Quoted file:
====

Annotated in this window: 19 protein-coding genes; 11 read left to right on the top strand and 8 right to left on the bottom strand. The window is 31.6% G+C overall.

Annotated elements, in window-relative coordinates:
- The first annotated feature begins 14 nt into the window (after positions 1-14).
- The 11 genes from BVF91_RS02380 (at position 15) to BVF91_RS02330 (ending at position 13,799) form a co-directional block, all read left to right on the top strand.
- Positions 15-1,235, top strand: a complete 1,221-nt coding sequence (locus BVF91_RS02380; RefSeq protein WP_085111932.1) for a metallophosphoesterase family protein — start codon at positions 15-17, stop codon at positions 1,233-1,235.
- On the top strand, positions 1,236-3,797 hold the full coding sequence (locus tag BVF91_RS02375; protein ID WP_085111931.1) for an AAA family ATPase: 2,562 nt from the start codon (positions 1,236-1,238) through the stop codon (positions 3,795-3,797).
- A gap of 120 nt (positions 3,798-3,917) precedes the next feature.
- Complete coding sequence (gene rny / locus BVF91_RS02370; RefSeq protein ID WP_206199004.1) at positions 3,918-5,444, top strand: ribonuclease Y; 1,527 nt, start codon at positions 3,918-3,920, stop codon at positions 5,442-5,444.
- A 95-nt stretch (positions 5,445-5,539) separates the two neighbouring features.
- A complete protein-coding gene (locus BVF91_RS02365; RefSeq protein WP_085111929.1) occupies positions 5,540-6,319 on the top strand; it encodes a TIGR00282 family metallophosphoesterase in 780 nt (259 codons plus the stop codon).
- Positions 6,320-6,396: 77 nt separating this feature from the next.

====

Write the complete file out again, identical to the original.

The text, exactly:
Annotated in this window: 19 protein-coding genes; 11 read left to right on the top strand and 8 right to left on the bottom strand. The window is 31.6% G+C overall.

Annotated elements, in window-relative coordinates:
- The first annotated feature begins 14 nt into the window (after positions 1-14).
- The 11 genes from BVF91_RS02380 (at position 15) to BVF91_RS02330 (ending at position 13,799) form a co-directional block, all read left to right on the top strand.
- Positions 15-1,235, top strand: a complete 1,221-nt coding sequence (locus BVF91_RS02380; RefSeq protein WP_085111932.1) for a metallophosphoesterase family protein — start codon at positions 15-17, stop codon at positions 1,233-1,235.
- On the top strand, positions 1,236-3,797 hold the full coding sequence (locus tag BVF91_RS02375; protein ID WP_085111931.1) for an AAA family ATPase: 2,562 nt from the start codon (positions 1,236-1,238) through the stop codon (positions 3,795-3,797).
- A gap of 120 nt (positions 3,798-3,917) precedes the next feature.
- Complete coding sequence (gene rny / locus BVF91_RS02370; RefSeq protein ID WP_206199004.1) at positions 3,918-5,444, top strand: ribonuclease Y; 1,527 nt, start codon at positions 3,918-3,920, stop codon at positions 5,442-5,444.
- A 95-nt stretch (positions 5,445-5,539) separates the two neighbouring features.
- A complete protein-coding gene (locus BVF91_RS02365; RefSeq protein WP_085111929.1) occupies positions 5,540-6,319 on the top strand; it encodes a TIGR00282 family metallophosphoesterase in 780 nt (259 codons plus the stop codon).
- Positions 6,320-6,396: 77 nt separating this feature from the next.